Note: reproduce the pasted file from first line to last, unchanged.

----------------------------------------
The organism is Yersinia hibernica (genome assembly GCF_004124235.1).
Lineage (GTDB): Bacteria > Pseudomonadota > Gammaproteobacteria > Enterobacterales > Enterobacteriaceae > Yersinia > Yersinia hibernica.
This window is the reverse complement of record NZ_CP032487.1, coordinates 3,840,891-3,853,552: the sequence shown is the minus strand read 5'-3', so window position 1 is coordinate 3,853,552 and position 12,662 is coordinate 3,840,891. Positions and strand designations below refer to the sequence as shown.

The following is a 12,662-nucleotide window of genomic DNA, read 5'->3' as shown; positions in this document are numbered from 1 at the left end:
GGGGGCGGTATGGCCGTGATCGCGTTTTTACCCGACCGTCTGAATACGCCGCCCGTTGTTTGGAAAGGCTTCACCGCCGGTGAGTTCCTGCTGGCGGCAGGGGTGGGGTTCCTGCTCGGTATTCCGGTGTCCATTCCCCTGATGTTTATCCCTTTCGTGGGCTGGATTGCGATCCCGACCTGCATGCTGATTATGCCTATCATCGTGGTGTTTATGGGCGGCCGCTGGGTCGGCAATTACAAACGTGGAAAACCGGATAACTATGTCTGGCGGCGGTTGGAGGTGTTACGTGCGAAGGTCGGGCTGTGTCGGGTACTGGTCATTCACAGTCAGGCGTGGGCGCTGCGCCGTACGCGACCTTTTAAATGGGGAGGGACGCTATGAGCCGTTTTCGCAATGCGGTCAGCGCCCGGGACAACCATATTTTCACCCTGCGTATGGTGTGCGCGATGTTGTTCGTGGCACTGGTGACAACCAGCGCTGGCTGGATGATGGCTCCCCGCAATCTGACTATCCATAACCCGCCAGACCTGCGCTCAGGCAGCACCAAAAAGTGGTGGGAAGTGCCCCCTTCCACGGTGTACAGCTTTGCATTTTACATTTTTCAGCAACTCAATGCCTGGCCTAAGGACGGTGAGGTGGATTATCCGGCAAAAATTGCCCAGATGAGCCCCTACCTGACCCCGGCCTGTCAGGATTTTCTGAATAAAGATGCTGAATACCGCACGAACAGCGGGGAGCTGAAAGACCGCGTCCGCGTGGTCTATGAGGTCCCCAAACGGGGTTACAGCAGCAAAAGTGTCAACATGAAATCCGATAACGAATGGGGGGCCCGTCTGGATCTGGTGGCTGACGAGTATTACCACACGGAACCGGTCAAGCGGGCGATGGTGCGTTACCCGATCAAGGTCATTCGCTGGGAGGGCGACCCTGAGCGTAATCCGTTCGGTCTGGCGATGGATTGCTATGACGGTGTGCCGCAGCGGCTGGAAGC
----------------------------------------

The organism is Yersinia hibernica (genome assembly GCF_004124235.1).
Lineage (GTDB): Bacteria > Pseudomonadota > Gammaproteobacteria > Enterobacterales > Enterobacteriaceae > Yersinia > Yersinia hibernica.
This window is the reverse complement of record NZ_CP032487.1, coordinates 3,840,891-3,853,552: the sequence shown is the minus strand read 5'-3', so window position 1 is coordinate 3,853,552 and position 12,662 is coordinate 3,840,891. Positions and strand designations below refer to the sequence as shown.

The following is a 12,662-nucleotide window of genomic DNA, read 5'->3' as shown; positions in this document are numbered from 1 at the left end:
GGGGGCGGTATGGCCGTGATCGCGTTTTTACCCGACCGTCTGAATACGCCGCCCGTTGTTTGGAAAGGCTTCACCGCCGGTGAGTTCCTGCTGGCGGCAGGGGTGGGGTTCCTGCTCGGTATTCCGGTGTCCATTCCCCTGATGTTTATCCCTTTCGTGGGCTGGATTGCGATCCCGACCTGCATGCTGATTATGCCTATCATCGTGGTGTTTATGGGCGGCCGCTGGGTCGGCAATTACAAACGTGGAAAACCGGATAACTATGTCTGGCGGCGGTTGGAGGTGTTACGTGCGAAGGTCGGGCTGTGTCGGGTACTGGTCATTCACAGTCAGGCGTGGGCGCTGCGCCGTACGCGACCTTTTAAATGGGGAGGGACGCTATGAGCCGTTTTCGCAATGCGGTCAGCGCCCGGGACAACCATATTTTCACCCTGCGTATGGTGTGCGCGATGTTGTTCGTGGCACTGGTGACAACCAGCGCTGGCTGGATGATGGCTCCCCGCAATCTGACTATCCATAACCCGCCAGACCTGCGCTCAGGCAGCACCAAAAAGTGGTGGGAAGTGCCCCCTTCCACGGTGTACAGCTTTGCATTTTACATTTTTCAGCAACTCAATGCCTGGCCTAAGGACGGTGAGGTGGATTATCCGGCAAAAATTGCCCAGATGAGCCCCTACCTGACCCCGGCCTGTCAGGATTTTCTGAATAAAGATGCTGAATACCGCACGAACAGCGGGGAGCTGAAAGACCGCGTCCGCGTGGTCTATGAGGTCCCCAAACGGGGTTACAGCAGCAAAAGTGTCAACATGAAATCCGATAACGAATGGGGGGCCCGTCTGGATCTGGTGGCTGACGAGTATTACCACACGGAACCGGTCAAGCGGGCGATGGTGCGTTACCCGATCAAGGTCATTCGCTGGGAGGGCGACCCTGAGCGTAATCCGTTCGGTCTGGCGATGGATTGCTATGACGGTGTGCCGCAGCGGCTGGAAGC